Home » Instant Organic Continues To Be Allowed. Just Add Water.

hydroponic tomatoes being grown in an indoor facility
Because these plants are more than 6" off the ground, it is being permitted to spray any prohibited insecticide or herbicide in a greenhouse or field just days before planting.

It is a simple question.

Is a three-year transition required for all operations in USDA organic?

We finally have proof of the answer.

Zero transition time means that glyphosate, malathion, and other egregious materials can be permitted the day before organic certification. With no transition time, what is there to stop some cynical hydroponic producers from transitioning in and out, taking a week between crops to “bomb” their greenhouses with an insecticide or “clean up” their fields with an herbicide? Then the next week they could bring in new “containers” and get recertified as organic.

And what if people find out?

They will say, “Surely this isn’t allowed!”

a big tractor rolls through a farm field

But when the National Organic Program (NOP) has been asked, they have given very confusing answers. NOP head Jenny Tucker told the National Organic Coalition on several occasions that NO transition time is required for hydroponic to be certified. When I asked Jenny if a producer who sprayed glyphosate a week before certification would be disqualified, she said no, confirming her earlier statement to NOC. Then, in an interview with Civil Eats on April 23, Jenny seemed to be giving confused and contradictory answers. And in repeated questioning at the Seattle meeting of the NOSB, she simply refused to answer at all, saying that the questions were hypothetical. And she said she wouldn’t answer hypothetical questions.

An old time comic scratches his head, baffled.

This is not a hypothetical question. What is the policy of the USDA?

Another simple question is whether this is actually happening? Have some hydroponic producers already been certified immediately after using prohibited substances?

We finally have a clear answer to that question.

I am including a copy of an April statement by an accredited certifier from Florida named Americert. You should read it! It is pretty interesting. Here is one paragraph. Skip it if this is too technical:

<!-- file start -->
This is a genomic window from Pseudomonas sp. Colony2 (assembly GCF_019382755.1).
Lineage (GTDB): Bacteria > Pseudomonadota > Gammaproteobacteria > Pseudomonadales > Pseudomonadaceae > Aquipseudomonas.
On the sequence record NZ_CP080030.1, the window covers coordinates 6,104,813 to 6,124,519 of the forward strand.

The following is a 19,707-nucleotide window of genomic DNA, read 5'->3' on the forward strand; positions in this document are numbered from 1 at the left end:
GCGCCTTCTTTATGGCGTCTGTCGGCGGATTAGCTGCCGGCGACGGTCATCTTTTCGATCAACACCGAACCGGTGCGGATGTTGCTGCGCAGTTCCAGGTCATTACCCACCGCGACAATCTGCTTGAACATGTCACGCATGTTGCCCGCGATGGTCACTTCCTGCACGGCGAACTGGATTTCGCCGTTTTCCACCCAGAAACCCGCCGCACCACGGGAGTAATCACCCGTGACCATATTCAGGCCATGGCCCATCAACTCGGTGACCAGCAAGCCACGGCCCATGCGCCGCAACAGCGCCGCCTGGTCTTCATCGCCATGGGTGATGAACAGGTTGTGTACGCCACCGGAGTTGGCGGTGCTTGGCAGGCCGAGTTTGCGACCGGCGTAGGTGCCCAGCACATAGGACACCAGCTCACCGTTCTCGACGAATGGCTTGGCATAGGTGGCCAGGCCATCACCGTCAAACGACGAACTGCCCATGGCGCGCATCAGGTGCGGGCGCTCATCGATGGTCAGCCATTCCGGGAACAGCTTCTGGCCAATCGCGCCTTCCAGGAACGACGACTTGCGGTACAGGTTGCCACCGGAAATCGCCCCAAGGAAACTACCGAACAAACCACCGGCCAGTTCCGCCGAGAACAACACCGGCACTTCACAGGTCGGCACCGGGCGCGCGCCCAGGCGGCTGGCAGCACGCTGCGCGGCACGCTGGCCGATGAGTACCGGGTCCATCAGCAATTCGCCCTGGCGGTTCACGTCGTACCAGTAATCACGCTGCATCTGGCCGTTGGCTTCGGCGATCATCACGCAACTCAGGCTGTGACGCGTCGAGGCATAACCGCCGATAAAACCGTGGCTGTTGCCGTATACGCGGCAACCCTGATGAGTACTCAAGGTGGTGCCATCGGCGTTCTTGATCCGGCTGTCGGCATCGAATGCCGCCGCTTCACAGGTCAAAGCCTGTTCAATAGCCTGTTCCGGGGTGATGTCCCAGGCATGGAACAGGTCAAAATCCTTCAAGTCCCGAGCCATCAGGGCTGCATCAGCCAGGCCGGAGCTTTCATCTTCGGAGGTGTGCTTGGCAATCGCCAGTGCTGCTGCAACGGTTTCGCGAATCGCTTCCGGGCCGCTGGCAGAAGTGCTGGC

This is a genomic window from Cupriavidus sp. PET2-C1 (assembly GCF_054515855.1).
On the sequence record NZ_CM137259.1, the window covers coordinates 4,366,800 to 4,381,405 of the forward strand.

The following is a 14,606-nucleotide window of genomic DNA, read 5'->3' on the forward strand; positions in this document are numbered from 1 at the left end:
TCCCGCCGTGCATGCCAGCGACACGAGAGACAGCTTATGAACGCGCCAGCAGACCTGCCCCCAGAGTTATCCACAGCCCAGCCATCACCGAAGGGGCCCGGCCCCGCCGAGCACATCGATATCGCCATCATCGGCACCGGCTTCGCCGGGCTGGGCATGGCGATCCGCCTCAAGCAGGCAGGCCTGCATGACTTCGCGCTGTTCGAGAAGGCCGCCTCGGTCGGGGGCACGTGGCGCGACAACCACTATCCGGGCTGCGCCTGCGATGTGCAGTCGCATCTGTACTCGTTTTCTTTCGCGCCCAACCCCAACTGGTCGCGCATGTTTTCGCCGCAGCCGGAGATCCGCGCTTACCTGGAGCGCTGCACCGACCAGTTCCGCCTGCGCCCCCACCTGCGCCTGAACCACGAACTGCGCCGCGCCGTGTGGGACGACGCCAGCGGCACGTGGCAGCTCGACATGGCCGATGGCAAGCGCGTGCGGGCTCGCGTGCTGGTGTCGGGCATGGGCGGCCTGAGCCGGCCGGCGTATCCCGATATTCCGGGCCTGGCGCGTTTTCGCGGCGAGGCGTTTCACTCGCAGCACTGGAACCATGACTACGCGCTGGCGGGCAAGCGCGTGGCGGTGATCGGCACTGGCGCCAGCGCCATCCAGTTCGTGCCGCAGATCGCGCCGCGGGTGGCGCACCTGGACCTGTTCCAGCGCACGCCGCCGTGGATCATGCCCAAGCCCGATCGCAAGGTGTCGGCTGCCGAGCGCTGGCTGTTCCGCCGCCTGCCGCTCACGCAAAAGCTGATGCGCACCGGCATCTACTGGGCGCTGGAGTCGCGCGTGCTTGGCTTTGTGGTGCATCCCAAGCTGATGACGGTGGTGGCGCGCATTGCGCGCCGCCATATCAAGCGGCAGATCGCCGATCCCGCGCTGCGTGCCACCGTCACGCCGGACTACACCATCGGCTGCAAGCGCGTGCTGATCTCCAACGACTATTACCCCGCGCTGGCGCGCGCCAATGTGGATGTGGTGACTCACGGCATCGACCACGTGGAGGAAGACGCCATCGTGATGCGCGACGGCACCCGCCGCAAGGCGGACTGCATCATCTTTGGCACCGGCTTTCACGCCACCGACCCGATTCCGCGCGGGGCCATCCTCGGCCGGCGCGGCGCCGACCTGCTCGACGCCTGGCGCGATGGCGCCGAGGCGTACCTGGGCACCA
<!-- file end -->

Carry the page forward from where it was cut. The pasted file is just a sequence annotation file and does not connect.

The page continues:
“The USDA NOP organic rules in section 205.202(b) requires that “any field or farm parcel from which harvested crops are intended to be sold, labeled, or represented as “organic,” must: . . . Have had no prohibited substances, as listed in §205.105, applied to it for a period of 3 years immediately preceding harvest of the crop”. Previously, Americert had not applied this requirement to container based operations, including systems of raising perennial crops in containers where the onsite soil was not a component of the production (i.e. the soil onsite was not used in the container based production and the containers did not have direct contact with the ground), as it was determined, consistent with 2010 National Organic Standards Board guidance on container based systems, that the requirements of this rule did not apply to container based systems. However, there has been recent controversy generally about container based production and specifically about field based container systems. As a result of that controversy, Americert reached out to the USDA National Organic Program for clarification of whether or not Americert was interpreting this aspect of the rule correctly and in line with the NOP’s current thinking on this issue. On the one hand there has been widespread (but not universal) adoption of the approach taken by Americert, and there has been comments and discussion with NOP officials which appeared to suggest that such an approach was in line with the NOP standards and the NOP’s approach to this issue. There is also the NOSB 2010 proposed criteria for container based production which is consistent with Americert’s approach on this issue. On the other hand, there have been some few but vocal critics of this approach. Not all certifying agents use this approach. On this basis, we asked for confirmation from the NOP that the approach used by Americert was a proper interpretation of the NOP rules. We have not been able to obtain a clear statement from the NOP one way or another on this issue. It may be that the NOP itself, having not previously considered this issue deeply enough, does not know where it stands on this issue. To date it has not publicly and specifically approved of the practice, but neither has it specifically and publicly disapproved of this practice. While the NOP is aware that many certifying agents, including Americert has interpreted the rules in this manner, it has not issued a Notice of Noncompliance to Americert on this basis, and has not issued specific guidance or a specific statement approving or condemning the practice. It appears that on this issue, we are left on our own to determine how to proceed.”